Missouri Department of Transportation External Civil Rights (ECR) Director Lester Woods understands his division’s role in connecting the many “dots” representing the different stakeholders in MoDOT’s programs and projects. The dots Woods refers to represent all of the groups that must come together for MoDOT initiatives to be successful, including MoDOT internal staff, prime contractors, small businesses, federal regulators, and the area which often gets overlooked – the community. However, Woods has made creating strong community partnerships a key component of how he leads MoDOT’s external civil rights programs. These programs include the Disadvantaged Business Enterprise (DBE) Program, On-the-Job Training (OJT) Program, Equal Employment Opportunity/Contractor Compliance Program, Title VI/Environmental Justice Program, and the Americans with Disabilities Act (ADA) Program.
Woods has led MoDOT’s External Civil Rights Division for the past 12 years, after he was promoted from a position in the Human Resources Department in 2004. Although Woods was new to several Civil Rights program areas, he had gained experience in Equal Employment Opportunity while working at the University of Missouri and in MoDOT’s Human Resources Department. Woods gravitated to the area after asking his boss at the University of Missouri if he could lead the updating process for the university’s Affirmative Action Plan. “I saw our plan sitting on the shelf, and it needed to be done, so I offered to take it on,” he said. The experience of reviewing strategies to increase employment opportunities for minorities and women helped Woods develop the philosophy that the community must be involved to make these efforts successful; and Woods has furthered this philosophy in his leadership of MoDOT’s ECR Division.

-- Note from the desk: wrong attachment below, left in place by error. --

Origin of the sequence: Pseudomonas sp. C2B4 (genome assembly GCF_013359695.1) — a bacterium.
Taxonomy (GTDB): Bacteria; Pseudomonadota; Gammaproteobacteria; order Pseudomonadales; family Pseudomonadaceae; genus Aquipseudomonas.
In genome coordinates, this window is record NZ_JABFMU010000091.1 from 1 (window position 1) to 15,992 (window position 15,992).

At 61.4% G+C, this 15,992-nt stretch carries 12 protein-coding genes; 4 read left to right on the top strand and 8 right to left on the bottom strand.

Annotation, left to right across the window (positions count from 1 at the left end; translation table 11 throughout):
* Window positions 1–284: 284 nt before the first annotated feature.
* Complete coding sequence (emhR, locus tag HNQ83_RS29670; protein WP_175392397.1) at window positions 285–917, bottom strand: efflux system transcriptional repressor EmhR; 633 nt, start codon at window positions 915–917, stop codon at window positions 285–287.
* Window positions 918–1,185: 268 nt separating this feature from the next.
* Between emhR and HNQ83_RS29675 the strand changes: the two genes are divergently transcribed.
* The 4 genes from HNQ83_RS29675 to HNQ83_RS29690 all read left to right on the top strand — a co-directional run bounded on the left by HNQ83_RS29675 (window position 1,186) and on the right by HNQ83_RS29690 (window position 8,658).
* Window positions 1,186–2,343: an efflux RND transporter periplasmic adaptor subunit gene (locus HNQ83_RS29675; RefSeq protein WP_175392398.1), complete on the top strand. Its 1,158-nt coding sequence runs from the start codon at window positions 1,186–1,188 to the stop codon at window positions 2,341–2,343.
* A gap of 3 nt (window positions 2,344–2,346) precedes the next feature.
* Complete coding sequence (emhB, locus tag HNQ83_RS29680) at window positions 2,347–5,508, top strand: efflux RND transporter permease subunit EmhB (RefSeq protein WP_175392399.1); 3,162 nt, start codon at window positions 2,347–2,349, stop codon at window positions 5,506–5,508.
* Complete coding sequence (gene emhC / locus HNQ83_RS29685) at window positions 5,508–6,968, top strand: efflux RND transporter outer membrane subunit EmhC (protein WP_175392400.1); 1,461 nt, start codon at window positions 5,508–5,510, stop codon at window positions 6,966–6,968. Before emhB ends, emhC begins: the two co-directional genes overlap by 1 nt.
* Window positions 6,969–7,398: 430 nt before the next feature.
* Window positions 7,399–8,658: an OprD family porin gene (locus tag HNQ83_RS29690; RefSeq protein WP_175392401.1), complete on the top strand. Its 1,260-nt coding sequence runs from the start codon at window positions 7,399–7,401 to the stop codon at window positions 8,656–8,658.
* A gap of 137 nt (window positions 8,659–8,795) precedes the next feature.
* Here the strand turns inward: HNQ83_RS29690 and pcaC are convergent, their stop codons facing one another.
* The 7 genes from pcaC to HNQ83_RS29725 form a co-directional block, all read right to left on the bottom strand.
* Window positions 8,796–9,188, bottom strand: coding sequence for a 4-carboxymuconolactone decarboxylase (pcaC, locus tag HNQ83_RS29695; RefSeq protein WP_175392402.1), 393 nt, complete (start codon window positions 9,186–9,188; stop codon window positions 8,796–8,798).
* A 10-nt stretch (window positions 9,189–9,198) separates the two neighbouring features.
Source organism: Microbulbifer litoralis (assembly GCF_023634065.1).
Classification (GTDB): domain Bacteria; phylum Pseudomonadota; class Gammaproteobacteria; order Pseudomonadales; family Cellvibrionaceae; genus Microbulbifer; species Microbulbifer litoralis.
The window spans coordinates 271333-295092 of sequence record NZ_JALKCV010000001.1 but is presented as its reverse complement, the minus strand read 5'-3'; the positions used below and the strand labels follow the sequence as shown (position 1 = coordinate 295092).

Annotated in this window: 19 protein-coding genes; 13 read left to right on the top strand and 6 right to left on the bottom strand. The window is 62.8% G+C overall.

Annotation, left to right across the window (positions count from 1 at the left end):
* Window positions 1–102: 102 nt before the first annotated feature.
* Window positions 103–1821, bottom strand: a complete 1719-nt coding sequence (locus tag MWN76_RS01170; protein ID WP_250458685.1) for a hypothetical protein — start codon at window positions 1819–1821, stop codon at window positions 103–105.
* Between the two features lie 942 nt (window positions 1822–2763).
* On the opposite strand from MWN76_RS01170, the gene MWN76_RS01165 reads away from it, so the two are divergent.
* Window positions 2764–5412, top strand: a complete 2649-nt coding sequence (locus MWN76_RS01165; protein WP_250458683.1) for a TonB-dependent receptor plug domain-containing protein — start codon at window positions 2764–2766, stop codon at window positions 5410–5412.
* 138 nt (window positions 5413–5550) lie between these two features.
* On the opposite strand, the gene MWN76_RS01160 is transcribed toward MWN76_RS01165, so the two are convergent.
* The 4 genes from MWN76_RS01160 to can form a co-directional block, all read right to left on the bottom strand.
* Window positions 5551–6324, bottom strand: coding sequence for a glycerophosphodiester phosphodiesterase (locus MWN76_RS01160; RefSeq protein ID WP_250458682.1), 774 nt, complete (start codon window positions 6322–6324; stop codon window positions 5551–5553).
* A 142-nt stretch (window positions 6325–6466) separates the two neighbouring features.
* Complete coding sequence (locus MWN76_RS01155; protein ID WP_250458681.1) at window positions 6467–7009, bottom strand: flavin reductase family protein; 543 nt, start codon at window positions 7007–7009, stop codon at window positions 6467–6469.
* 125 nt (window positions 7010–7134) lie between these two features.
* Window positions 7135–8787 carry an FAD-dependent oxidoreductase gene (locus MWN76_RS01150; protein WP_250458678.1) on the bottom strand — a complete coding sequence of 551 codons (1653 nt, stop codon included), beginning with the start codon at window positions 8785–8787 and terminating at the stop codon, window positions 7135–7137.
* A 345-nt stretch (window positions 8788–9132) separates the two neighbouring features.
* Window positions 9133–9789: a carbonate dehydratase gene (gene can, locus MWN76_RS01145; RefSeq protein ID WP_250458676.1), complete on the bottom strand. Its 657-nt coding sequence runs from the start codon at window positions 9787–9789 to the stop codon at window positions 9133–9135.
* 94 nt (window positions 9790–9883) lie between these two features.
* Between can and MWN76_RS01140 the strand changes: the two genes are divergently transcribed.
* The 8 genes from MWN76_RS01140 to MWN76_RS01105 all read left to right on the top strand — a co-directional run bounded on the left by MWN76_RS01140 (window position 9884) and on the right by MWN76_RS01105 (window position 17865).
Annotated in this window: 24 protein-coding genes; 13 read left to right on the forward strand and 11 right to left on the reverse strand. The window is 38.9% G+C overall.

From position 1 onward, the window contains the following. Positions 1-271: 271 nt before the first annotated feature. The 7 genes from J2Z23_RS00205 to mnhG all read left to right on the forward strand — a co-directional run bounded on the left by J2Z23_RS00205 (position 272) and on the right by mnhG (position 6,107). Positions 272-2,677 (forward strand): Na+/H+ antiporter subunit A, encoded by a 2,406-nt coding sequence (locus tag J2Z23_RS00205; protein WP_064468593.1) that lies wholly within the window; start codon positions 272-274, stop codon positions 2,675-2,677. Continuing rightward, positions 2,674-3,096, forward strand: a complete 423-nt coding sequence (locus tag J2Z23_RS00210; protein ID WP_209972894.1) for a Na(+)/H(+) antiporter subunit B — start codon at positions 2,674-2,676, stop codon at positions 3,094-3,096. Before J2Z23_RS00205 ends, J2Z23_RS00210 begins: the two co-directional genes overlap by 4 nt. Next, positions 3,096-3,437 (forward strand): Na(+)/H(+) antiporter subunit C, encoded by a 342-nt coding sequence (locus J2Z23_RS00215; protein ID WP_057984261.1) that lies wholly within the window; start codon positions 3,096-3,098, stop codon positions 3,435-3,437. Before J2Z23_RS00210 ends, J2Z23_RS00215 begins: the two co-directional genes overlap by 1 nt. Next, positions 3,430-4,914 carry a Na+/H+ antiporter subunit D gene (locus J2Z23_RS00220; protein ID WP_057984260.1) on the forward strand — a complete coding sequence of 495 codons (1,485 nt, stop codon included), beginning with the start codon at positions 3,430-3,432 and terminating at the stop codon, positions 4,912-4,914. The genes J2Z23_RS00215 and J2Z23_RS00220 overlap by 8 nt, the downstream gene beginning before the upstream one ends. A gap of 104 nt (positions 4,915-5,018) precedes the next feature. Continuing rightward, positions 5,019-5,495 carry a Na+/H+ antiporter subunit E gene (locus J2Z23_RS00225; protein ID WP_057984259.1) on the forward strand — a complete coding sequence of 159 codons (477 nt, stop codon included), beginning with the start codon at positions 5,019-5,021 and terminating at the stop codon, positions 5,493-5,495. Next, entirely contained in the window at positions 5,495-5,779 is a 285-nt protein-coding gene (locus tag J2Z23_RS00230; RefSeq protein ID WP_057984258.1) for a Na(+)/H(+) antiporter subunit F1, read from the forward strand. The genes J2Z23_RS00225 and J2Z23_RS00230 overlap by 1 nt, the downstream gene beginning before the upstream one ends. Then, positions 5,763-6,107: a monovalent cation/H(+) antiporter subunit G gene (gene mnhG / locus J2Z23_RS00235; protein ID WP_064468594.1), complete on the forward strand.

The importance ECR has placed on creating strong community partnerships has been crucial in helping MoDOT thrive, as the agency completed several major projects directly impacting the Greater St. Louis area—doing so during the challenging times in the St. Louis area following the Michael Brown shooting incident in 2014. “ECR’s role is connecting people together. We do this by engaging the community and all other stakeholders to build relationships,” Woods said. “This calls for thinking outside of the box to engage with a variety of community organizations including business associations, urban leagues, and faith-based organizations to make sure we reach all areas of the community impacted by MoDOT.”
ECR’s approach helped MoDOT achieve stellar results on the New Mississippi River Bridge Project (now called the Stan Musial Bridge) in inner-city St. Louis. The project garnered great community interest because the project directly impacted minority communities. However, through extensive outreach and community involvement, the project became a model of how transportation projects can have a positive impact by creating business opportunities and jobs, in addition to greater mobility. “This was a great project for us, because it demonstrated what can happen when people work together in partnership for the greater good,” Woods said.